This month’s theme of risk looks to be extremely powerful. March Soul Matters packets that have questions to reflect on and walk with all month and optional spiritual exercises are available here or in our lobby. The packet includes poetry and lists of articles, movies, podcasts, video’s, songs and books to explore on your own. Then join one of our sharing circles where we take what we have learned and know and help each other to become the poeple we most want to be. Our sharing circles offer a formative space that embraces the theology of connection and strengthens community.
That may not sound like anything radical or revolutionary. But it turns out that it is one of Life’s favorite ways to make us into something new.
Be cautious with those cultural messages about aggressively tilling and turning up your whole soil. Watch out for all the heroic talk about striving and perfecting, struggle and control. Much of the time, transformation is a much subtler art. It’s about stillness, listening and waiting to be led, not fighting with yourself and others to make sure you are in the lead.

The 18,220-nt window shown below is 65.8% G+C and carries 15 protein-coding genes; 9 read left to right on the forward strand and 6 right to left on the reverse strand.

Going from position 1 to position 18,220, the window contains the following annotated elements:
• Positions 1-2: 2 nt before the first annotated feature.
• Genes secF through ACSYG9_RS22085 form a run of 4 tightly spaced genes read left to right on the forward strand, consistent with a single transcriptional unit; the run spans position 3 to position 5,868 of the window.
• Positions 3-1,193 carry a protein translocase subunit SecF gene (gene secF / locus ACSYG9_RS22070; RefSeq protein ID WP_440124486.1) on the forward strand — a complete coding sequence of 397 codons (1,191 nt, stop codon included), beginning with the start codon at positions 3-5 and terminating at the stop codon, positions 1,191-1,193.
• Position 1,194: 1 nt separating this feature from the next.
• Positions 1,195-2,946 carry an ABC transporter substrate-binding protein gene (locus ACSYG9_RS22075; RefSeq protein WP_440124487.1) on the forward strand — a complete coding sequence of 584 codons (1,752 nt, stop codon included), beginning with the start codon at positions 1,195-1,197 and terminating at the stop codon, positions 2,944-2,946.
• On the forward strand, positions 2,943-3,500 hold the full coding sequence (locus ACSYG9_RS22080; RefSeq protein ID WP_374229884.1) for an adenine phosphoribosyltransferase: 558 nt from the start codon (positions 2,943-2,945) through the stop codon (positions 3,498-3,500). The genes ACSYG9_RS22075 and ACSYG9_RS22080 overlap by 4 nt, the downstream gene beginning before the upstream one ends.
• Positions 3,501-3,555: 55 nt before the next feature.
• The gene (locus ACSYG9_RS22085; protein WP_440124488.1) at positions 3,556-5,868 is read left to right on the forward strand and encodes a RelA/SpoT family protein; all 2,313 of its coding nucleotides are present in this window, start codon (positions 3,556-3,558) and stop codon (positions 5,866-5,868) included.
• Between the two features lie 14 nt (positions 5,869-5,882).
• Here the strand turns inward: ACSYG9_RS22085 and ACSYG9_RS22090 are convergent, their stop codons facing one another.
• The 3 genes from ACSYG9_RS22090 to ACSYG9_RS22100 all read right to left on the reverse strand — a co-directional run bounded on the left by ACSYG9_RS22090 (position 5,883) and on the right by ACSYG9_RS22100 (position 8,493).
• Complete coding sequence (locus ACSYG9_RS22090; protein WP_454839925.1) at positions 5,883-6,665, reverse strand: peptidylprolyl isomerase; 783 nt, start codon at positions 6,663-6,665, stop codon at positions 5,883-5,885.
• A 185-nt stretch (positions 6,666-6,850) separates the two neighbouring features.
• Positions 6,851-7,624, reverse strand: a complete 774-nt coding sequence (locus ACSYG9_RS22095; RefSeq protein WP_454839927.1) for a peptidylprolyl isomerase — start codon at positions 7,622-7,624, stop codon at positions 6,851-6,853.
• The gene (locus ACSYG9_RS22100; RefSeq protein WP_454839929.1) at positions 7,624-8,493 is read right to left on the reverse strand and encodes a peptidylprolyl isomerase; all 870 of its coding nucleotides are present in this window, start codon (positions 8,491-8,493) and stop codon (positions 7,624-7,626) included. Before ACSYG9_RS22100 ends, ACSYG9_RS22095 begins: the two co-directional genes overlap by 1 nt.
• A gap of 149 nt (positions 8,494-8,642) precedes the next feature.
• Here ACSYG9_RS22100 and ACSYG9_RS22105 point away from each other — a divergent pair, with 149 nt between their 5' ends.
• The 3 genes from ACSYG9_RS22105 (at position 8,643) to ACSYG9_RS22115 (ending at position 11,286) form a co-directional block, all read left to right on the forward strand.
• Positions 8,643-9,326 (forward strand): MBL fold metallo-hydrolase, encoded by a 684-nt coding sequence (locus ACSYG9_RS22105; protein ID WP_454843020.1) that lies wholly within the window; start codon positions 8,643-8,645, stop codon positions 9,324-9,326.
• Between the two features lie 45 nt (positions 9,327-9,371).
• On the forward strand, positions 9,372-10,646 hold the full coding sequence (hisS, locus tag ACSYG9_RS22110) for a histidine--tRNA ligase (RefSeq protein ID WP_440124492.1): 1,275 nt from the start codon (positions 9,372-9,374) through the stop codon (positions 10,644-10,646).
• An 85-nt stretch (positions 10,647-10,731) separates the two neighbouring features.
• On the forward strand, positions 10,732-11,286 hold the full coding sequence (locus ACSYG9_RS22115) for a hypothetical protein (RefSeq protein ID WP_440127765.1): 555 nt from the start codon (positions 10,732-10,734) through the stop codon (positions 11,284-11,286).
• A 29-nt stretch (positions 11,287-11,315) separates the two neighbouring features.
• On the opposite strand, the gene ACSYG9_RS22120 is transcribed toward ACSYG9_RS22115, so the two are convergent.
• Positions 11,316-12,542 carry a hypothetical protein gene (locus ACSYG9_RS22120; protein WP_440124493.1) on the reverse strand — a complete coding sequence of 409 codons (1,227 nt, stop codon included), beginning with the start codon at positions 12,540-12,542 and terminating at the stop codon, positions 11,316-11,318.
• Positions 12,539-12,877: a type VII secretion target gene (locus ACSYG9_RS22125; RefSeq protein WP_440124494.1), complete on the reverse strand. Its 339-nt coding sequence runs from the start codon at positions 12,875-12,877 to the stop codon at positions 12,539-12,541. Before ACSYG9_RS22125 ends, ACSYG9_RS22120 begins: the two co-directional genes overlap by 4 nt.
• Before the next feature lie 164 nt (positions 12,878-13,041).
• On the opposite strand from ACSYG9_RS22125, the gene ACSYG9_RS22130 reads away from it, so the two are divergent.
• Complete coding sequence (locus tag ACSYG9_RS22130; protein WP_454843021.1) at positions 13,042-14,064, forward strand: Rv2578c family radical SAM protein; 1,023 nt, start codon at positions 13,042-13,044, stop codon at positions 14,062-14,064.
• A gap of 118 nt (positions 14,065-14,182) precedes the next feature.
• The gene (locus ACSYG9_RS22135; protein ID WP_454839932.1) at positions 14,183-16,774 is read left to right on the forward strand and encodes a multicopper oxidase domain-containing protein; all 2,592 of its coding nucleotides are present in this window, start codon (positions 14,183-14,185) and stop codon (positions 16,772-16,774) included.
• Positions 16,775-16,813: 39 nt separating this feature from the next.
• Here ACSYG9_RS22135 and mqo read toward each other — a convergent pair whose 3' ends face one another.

In short, when it comes to transformation, the message of spirituality is “Be careful with what you’ve been taught and told because much of it takes us in exactly the wrong direction.” Our challenge as a community of transformation is to remind each other to take a different tack. More often than not, it’s about breathing rather than becoming better; patience not perfection; depth not dominance; attention not improvement.
The April Soul Matters packets are available for download here or in our lobby. Included are questions for you to reflect on and walk with all month and optional spiritual exercises. The packet also includes poetry and lists of articles, movies, podcasts, video’s, songs and books to explore on your own. Join us Sunday April 9th sharing circles where we take what we have learned and know and help each other to become the people we most want to be. Our sharing circles offer a formative space that embrace the theology of connection and strengthens our community.